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Summary

Anecdotal descriptions of atypical FeLV infections, wherein standard clinical elisa or immunofluorescence testing fails to detect active infections, suggest that an unknown proportion of FeLV-infected cats may go undetected. In this study, 127 viremic and nonviremic cats experimentally inoculated with FeLV were evaluated at necropsy for atypical expression of FeLV antigen. Results from viremic cats were in accordance with results of earlier studies on the pathogenesis of FeLV infection in cats, wherein antigen was found in lymphoid and epithelial tissues. Differences in time course or tissue distribution of viral antigen in some cats appeared to be attributable to the challenge virus preparations, consisting of cell-free tumor homogenate or infectious plasma. It was discovered that 5 of 19 of the FeLV challenge-exposed cats that were nonviremic had FeLV-specific antigens in select tissues (bone marrow, spleen, lymph node, and small intestine) 6 to 75 weeks after inoculation. These results indicated an additional category of possible outcomes for cats exposed to FeLV. Localized FeLV infection, as described here, may explain the discordance between clinical disease and laboratory testing for FeLV.

Free access
in American Journal of Veterinary Research

SUMMARY

Effects of immunosuppression were compared in newly hatched chickens given cyclophosphamide (cy) after inoculation with avian nephritis virus (anv). All cy-treated infected chickens died within 13 days after inoculation of the virus and had heavy urate deposits throughout the body. However, non-cy-treated infected, cy-treated noninfected, and non-cy-treated noninfected control chickens survived through the observation period. In a chronologic study, the value of serum uric acid in cy-treated infected chickens was more than 3 times higher than that in non-cy-treated infected chickens, and more than 9 times higher than in noninfected chickens. Serum uric acid values were coincident with the positive degree of anv antigen in the tubular epithelial cells in the kidneys and with the severity of renal degeneration. Serologic and immunohistologic examinations did not reveal detectable antibody and IgG- and IgM-containing cells in the spleen and kidneys of cy-treated infected chickens. However, non-cy-treated infected chickens had an increased number of IgM- and IgG-containing cells and antibody against anv on postinoculation day 6. These findings demonstrated that cy treatment enhanced the susceptibility of chickens to anv infection.

Free access
in American Journal of Veterinary Research

SUMMARY

Laboratory raised white-footed mice (Peromyscus leucopus) were inoculated experimentally with live spirochetes (Borrelia burgdorferi), the etiologic agent of Lyme disease (borreliosis). Prior to inoculation, mouse sera were tested with an indirect fluorescent antibody test, and all mice were seronegative. All inoculated mice seroconverted. In tick transmission studies, immature stages of Ixodes dammini and Dermacentor variabilis attached and fed to repletion on mice, but only I dammini transferred spirochetes to uninfected mice. Mice were susceptible to oral infection and transmitted infection to each other through direct contact. Infection did not affect reproduction or development of young born from infected dams, nor did spirochetes appear in the tissues of neonates. Borrelia burgdorferi spirochetes were identified in the kidneys, liver, and spleen of infected mice by the use of the modified Steiner silver stain and a tissue indirect fluorescent antibody test. Spirochetes also were isolated in culture of the heart blood of 1 mouse. Regardless of the source of infection, no mice developed clinical signs or had any pathologic change resulting from infection. Spirochetes were always observed extracellularly within interstitial spaces. Antibody titers persisted for over 4 months in some mice and spirochetes were found in the tissues of 1 mouse that had been infected 1 year earlier.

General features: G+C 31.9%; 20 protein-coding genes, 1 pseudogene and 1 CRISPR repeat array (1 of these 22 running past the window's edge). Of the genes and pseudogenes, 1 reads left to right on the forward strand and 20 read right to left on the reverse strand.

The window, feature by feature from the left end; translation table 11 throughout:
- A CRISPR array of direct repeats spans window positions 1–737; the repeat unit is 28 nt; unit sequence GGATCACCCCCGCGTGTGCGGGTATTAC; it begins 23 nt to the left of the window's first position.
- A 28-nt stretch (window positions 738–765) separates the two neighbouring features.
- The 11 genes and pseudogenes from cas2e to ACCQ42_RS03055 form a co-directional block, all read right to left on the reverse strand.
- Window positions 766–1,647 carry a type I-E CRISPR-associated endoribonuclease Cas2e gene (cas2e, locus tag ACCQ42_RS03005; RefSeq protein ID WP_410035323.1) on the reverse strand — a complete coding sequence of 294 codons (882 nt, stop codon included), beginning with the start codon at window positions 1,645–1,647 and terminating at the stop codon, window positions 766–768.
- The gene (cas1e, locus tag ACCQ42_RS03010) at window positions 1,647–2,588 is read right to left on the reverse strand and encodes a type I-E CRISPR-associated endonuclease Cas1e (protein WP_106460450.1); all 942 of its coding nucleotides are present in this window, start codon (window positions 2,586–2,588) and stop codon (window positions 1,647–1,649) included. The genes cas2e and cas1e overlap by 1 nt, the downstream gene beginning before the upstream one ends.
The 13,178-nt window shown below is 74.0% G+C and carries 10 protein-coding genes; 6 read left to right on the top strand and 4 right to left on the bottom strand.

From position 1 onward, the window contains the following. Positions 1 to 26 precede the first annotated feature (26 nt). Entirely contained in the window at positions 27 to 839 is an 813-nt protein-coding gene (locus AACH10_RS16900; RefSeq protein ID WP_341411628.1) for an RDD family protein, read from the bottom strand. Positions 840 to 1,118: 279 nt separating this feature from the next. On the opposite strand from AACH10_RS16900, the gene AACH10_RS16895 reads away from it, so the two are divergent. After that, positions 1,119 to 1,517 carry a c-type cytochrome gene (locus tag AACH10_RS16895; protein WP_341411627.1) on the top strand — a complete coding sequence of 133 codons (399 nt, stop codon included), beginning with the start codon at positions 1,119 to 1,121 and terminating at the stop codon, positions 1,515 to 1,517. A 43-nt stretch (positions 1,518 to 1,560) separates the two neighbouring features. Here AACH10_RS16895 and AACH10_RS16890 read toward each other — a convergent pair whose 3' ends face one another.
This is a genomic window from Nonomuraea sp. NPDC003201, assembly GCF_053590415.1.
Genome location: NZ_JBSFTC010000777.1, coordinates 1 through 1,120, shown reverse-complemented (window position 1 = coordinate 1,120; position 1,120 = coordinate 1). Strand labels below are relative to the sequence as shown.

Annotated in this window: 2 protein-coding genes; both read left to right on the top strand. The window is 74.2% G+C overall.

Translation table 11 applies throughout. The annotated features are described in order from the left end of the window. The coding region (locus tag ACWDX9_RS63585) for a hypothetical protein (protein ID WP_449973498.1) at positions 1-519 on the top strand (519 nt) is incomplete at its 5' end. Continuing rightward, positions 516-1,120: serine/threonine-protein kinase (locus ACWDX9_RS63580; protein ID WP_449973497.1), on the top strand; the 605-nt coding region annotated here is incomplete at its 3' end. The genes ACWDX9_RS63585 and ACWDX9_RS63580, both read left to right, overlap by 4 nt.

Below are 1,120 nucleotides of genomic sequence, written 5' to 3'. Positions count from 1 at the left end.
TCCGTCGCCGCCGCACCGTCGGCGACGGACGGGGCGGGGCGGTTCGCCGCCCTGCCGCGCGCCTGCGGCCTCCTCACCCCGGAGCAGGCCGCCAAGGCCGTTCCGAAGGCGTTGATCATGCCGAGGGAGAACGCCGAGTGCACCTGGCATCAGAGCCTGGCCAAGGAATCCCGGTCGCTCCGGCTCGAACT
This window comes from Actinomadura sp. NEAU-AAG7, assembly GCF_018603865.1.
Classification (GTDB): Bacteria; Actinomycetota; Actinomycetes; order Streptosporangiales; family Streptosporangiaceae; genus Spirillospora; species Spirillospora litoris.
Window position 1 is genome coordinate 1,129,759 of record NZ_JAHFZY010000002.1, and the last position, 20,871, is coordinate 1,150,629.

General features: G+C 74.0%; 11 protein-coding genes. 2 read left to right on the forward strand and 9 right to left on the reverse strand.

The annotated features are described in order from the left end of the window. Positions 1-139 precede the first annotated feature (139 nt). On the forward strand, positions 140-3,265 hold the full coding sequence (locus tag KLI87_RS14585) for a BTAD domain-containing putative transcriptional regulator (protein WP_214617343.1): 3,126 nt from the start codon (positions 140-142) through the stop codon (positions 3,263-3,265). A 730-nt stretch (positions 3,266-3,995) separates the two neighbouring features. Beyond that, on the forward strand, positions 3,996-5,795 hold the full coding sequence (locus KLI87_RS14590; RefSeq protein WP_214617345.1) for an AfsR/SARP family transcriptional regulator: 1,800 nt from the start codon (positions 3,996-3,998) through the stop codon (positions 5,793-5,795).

Free access
in American Journal of Veterinary Research

Abstract

Objective

To elucidate the spatial and temporal expression of a porcine lactoferrin (LTF) gene.

Animals

4 female and 4 male Large White pigs.

Procedures

We examined LTF expression in various organs excised from the pigs, using northern blot hybridization with a porcine LTF cDNA probe. Antibodies against porcine LTF were raised in rabbits and were used along with immunohistochemical staining to localize the LTF protein.